Schools

Eric & Elliot School Tour FAQ

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I WANT MY STUDENTS TO PARTICIPATE, BUT THE SUBJECT MATTER IS SENSITIVE.

Teen Suicide is an important topic for our community to address. However, we know that this is something that is sensitive and may be difficult to start the conversation. Childsplay is happy to speak with school stakeholders about the importance of the production at your school. We have partnered with local community agencies for the specific purpose of providing support for your school before, during, and after the performance of Eric and Elliot. 

 

WHAT ARE THE SUPPORT RESOURCES TO CONTINUE THIS CONVERSATION WITH OUR STUDENTS?

We take the content of this show very seriously. Because of this, we are working with local partners to make sure that you have the resources you need to support your students before and after they see this play. Here are the services that Childsplay and our partners at Valle del Sol will provide free of charge to each school:

  • Pre-Show Teacher Resource Guide: Filled with resources from local organizations, discussion questions, and activities to help teachers prepare their class to see the performance.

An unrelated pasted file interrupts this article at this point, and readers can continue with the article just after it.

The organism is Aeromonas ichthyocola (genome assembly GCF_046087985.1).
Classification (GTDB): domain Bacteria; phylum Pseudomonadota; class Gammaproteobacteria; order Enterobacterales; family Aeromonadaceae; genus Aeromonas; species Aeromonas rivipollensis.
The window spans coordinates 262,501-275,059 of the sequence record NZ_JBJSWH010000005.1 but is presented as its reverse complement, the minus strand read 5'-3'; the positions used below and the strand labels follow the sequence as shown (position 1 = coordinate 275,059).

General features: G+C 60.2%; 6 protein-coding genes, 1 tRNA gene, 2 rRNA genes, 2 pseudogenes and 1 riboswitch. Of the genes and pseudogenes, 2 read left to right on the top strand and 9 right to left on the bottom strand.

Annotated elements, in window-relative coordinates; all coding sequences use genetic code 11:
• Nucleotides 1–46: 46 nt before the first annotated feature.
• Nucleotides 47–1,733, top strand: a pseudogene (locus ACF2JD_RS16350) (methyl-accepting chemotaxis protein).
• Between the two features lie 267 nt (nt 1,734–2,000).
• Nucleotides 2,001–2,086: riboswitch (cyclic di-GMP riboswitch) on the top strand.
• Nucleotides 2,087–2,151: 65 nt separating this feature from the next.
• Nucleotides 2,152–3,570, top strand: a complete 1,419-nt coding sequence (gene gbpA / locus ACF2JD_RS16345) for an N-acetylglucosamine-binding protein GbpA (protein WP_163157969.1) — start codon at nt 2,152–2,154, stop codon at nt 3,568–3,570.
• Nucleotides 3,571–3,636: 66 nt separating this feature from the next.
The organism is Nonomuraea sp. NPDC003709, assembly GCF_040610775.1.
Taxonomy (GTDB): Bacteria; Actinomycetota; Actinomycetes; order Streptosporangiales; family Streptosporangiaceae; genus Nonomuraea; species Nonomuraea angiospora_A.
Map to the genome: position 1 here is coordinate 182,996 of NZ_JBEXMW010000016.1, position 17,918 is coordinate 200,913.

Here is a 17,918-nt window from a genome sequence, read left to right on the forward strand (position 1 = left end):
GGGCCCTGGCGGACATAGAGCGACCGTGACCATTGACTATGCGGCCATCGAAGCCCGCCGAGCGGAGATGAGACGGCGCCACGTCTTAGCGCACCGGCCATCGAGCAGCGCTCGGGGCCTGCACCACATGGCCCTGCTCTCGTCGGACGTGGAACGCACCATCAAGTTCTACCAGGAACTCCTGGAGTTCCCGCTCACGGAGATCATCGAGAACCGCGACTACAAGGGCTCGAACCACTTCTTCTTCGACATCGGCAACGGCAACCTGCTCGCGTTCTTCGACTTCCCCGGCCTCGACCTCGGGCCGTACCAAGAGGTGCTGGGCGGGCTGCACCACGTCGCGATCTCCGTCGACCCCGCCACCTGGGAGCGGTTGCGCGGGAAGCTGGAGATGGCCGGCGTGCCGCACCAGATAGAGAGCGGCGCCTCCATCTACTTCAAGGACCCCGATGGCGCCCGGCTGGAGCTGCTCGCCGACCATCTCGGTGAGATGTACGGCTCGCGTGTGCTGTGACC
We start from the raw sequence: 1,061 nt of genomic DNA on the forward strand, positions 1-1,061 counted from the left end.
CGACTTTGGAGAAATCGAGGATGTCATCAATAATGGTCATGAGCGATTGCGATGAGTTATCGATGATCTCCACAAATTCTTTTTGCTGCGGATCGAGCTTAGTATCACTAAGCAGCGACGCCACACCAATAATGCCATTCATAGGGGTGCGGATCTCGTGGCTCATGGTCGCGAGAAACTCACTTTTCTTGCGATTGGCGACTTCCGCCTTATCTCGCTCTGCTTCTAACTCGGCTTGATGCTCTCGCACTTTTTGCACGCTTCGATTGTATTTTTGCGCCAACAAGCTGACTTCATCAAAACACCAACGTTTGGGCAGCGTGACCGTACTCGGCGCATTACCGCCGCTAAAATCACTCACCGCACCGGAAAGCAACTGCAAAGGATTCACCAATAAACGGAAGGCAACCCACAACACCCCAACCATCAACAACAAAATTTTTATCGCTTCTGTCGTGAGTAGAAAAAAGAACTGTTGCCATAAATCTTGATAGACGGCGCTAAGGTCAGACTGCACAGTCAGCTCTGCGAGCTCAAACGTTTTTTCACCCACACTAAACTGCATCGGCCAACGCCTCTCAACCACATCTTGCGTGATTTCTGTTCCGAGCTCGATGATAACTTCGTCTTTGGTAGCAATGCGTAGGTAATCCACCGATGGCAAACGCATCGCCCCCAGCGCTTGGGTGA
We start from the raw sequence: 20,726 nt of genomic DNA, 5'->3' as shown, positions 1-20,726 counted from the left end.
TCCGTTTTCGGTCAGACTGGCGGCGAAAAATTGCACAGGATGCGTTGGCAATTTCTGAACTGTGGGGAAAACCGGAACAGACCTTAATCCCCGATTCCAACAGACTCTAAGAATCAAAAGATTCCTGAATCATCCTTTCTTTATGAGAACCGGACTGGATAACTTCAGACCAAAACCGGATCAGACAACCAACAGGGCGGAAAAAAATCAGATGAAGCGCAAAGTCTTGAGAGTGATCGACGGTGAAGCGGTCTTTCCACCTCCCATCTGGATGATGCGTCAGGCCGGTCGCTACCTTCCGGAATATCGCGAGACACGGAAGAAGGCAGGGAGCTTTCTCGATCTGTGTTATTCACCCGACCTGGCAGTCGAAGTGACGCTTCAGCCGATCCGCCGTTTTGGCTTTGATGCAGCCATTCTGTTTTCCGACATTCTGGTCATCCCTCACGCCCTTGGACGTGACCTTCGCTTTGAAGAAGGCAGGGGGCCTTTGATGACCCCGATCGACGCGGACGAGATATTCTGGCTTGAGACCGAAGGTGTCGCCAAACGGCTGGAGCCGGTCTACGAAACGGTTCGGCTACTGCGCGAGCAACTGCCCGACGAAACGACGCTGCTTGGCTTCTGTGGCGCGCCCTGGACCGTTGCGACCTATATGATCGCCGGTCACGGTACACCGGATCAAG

• Post-Show Conversation: The audience will participate in a post-show conversation led by a counselor from Valle del Sol and the cast of Eric and Elliot immediately after the play. The discussion will include questions to the audience an opportunity for young people to ask questions, as well as time for private conversations with the cast and on-site counselor.
  • Post-Show Student Resource Packet: Information and resources for teens from local suicide prevention organizations.  
  • Video Discussion Guide: Childsplay has created a guided discussion video to support classrooms and students in continuing to have important dialogues about the themes that the play brought up.

 

MORE ABOUT ERIC AND ELLIOT:

Eric and Elliot is the story of a family’s search for healing following a devastating tragedy.  Eric and Elliot are brothers. Eric is around 10 years old.  Elliot is in his early teens. The two set out on a journey seeking help for their mother who has spiraled into a debilitating depression.  Along the way the boys get lost.  They encounter others who encourage the boys to try different paths in order to find their way.  Eventually the brothers discover that it is only by facing their own pasts and the tragic events of a particular day the previous summer that they will find help for their mother – and for themselves.